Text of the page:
He was facing the challenge of winning back his title of rider n°1 at Yamaha, demonstrating he could fight back Lorenzo on the same bike but he preferred to go because his ego took a big blow (especially when he was due for a paycut while Lorenzo got a raise). That would have been a real challenge.
Where is the challenge in trying to win on a bike on which Stoner won more races than anybody in the last 4 seasons?

And this piece is factually wrong:
"Ducati will probably go for the Big Bang in 2011.
I wonder if Rossi preferred it because Stoner did not want it.
In any case, it is different from what Stoner examined a year ago."
Stating that Rossi preferred the big bang that Stoner did not want to use in 2010...in real life, Stoner and Hayden faced the same choice at Valencia in 2009, choosing between the big bang and the screamer and they picked the big bang, which is exactly what Rossi has supposedly done (even if he only went for 1 or 2 runs on the screamer, leaving all the engine evaluation process in the hands of Hayden). And hopefully for Ducati the engines have a bit evolved since Stoner tried them last year!

Obviously this "article" does not mention that Stoner was very successful (i.e. world champion) on the Ducati screamer that Bologna was using earlier, meaning that he won races on both the big bang AND the screamer.

Speaking about factually wrong or right, what source can you offer to support the 'paycut' argument you are writing about? Every article I have read about that subject reported the same information: 14ml at Yamaha, 14ml at Ducati. Happy to read sources saying differently.

In 2010 Rossi was paid in the region of 14 millions this year, Lorenzo 4 millions.
Yamaha's plan was to cut Rossi pay to around 9 while raising Jorge around 8 (doubling his salary).
A world champion deserves a rise right?
In an effort to ease Vale's ego, Yamaha would still have paid Rossi more than Lorenzo.


Then weeks later, when it became clear that Rossi was ready to jump over Ducati (which offered up to 15 millions), Yamaha made a desperate last minute bid to match Ducati (and Rossi's 2010 Yamaha salary)...but it was too late, Vale had already made up his mind.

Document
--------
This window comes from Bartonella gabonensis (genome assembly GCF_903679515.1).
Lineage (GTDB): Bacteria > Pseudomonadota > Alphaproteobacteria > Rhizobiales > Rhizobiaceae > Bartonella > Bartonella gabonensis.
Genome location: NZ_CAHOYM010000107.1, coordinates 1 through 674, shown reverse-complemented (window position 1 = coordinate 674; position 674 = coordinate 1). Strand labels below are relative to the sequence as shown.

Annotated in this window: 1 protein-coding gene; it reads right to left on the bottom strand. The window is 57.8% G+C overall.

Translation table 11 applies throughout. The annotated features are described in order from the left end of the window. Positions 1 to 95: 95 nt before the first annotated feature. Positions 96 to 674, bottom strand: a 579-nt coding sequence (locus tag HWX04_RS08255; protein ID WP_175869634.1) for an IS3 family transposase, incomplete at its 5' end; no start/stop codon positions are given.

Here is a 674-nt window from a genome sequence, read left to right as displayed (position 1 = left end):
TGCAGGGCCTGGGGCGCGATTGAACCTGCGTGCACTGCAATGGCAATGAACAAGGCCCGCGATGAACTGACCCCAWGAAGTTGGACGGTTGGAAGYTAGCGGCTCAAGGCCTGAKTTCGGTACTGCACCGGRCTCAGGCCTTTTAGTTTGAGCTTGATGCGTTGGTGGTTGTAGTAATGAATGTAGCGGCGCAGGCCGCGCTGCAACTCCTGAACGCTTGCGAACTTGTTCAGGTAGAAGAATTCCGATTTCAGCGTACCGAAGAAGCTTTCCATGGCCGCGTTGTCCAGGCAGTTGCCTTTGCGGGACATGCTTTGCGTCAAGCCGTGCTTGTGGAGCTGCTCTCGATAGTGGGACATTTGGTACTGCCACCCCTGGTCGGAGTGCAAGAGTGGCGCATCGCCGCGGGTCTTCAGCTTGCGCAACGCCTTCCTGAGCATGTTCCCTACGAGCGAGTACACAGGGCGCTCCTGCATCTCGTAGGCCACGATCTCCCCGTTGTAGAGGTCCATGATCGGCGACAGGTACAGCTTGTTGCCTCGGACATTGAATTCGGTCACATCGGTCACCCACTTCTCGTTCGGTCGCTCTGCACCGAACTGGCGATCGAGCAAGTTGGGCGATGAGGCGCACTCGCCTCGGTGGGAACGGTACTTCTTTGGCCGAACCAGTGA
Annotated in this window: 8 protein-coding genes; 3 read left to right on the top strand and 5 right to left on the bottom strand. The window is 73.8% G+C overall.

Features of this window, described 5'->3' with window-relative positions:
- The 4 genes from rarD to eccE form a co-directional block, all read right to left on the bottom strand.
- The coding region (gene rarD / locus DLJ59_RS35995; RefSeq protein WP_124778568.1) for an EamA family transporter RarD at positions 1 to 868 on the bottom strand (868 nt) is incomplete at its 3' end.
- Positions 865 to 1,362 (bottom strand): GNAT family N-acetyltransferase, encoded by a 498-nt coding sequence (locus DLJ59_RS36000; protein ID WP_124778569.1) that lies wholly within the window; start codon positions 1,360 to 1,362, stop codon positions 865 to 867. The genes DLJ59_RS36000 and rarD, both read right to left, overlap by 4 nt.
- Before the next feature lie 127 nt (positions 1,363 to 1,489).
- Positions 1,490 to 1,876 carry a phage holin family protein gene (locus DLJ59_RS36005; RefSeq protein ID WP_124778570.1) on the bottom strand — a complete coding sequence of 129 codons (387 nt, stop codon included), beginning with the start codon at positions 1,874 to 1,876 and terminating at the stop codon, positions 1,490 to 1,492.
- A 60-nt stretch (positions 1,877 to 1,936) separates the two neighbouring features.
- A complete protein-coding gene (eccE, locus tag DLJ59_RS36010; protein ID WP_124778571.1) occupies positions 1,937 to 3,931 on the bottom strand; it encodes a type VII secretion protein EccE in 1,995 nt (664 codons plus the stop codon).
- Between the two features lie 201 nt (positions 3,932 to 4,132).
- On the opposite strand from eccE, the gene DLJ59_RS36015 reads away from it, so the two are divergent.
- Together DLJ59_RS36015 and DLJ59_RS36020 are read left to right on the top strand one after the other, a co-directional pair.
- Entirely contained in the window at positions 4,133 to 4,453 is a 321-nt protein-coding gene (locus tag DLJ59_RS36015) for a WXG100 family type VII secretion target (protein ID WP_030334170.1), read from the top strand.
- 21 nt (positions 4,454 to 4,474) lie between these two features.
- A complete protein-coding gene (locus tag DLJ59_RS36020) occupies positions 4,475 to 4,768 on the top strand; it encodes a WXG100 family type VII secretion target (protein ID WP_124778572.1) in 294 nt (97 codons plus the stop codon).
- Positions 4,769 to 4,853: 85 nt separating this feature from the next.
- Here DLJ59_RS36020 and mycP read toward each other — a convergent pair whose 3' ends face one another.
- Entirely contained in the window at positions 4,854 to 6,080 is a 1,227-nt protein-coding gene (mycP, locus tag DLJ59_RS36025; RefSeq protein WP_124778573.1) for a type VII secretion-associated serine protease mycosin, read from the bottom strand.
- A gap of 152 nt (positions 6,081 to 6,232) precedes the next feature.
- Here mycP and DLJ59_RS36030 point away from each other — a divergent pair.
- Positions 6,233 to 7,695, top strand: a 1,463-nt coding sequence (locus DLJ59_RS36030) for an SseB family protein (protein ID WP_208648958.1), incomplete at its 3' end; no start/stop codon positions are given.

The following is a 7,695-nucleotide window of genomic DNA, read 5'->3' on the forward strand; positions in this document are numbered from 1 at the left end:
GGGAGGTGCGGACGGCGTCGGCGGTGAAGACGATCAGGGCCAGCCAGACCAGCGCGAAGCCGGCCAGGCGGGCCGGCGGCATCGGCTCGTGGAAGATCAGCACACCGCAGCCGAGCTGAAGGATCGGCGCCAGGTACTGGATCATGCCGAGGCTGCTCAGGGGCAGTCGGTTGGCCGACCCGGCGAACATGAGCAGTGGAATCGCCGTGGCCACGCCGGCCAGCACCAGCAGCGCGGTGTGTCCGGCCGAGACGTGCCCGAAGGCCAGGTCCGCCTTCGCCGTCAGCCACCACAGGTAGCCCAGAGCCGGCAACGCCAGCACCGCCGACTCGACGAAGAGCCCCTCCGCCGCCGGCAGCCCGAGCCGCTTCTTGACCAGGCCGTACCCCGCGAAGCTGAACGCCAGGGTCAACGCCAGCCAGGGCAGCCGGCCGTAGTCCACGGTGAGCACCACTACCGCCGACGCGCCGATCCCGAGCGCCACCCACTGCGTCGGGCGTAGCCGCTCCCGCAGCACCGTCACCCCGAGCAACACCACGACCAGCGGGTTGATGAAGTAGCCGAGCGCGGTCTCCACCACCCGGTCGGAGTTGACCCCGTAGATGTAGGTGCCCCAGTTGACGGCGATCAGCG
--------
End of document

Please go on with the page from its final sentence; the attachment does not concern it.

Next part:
This is what you report, but you missed the early part that was much more important in Rossi's decision process.

Obviously it is impossible to check this story but as it appeared on multiple trusted reliable websites, including this one, I think it's as close to the truth as we can get.

@David: I think the search fonction on the website does not work properly (only 4 results when searching for "Rossi", none for "Rossi offer"?), I found this link of a previous news by googling and finding a asphlatandrubber article mentioning this piece as a source...

I did not miss the inital development of the story :)

Usually, when discussing contracts the final offer is what really matters. This is why there is a discussion in first place. As far as our sources go, no paycut involved when the *final* decision was made, Yamaha salary = Ducati salary.

Obviously, I do agree with you that "it is impossible to check this story" but saying that the initial offer was what made Rossi going to Ducati sounds like speculation and not a particularly convincing one. No factually wrong or right here I am afraid.

...that would take the equipment out of the equation and be a test of pure rider skill.

What constitutes pure rider skill at the MotoGP level?

the duc has always had a weird front end problem likely due to the geometry compromises needed to fit a 90 degree V engine in the proper wheelbase.

I have no facts to back this up but guts feeling tells me the "Front End Issue" has a lot if not everything to do with the carbon frame.

The argument for this is the transmission or damping characteristics with regards to high frequency, low amplitude vibrations of the frame. A racer needs to feel those micro vibrations in the handle bars to understand what's happening at the tire - tarmac interface.

Thanks for that link - very interesting, the whole wedding analogy helps to put the pressure into perspective.

A whole crowd of people - friends, fans and reporters outside the door of your room on your wedding night. Can you imagine it!? :O

... it's an interesting article from a Rossi fan.

But there is an inaccuracy I'd like to point out

Ducati will probably go for the Big Bang in 2011.

I wonder if Rossi preferred it because Stoner did not want it.

Stoner was ranting about the Screamer engine he tested end of 2009, not the Big Bang he actually chose for 2010.

I would bet a lot of things that Rossi could have set a faster time in that test if there was more at stake. Rossi is an adaptable, rider, and if he needed to use a more stoner-like 'wild style' he probably could have conjured something up.

The issue is that using a stoner approach to the Ducati would contribute little to Rossi's 2011 title hopes, however. Winning half the season's races and crashing out of all the others would get him nowhere on the points table.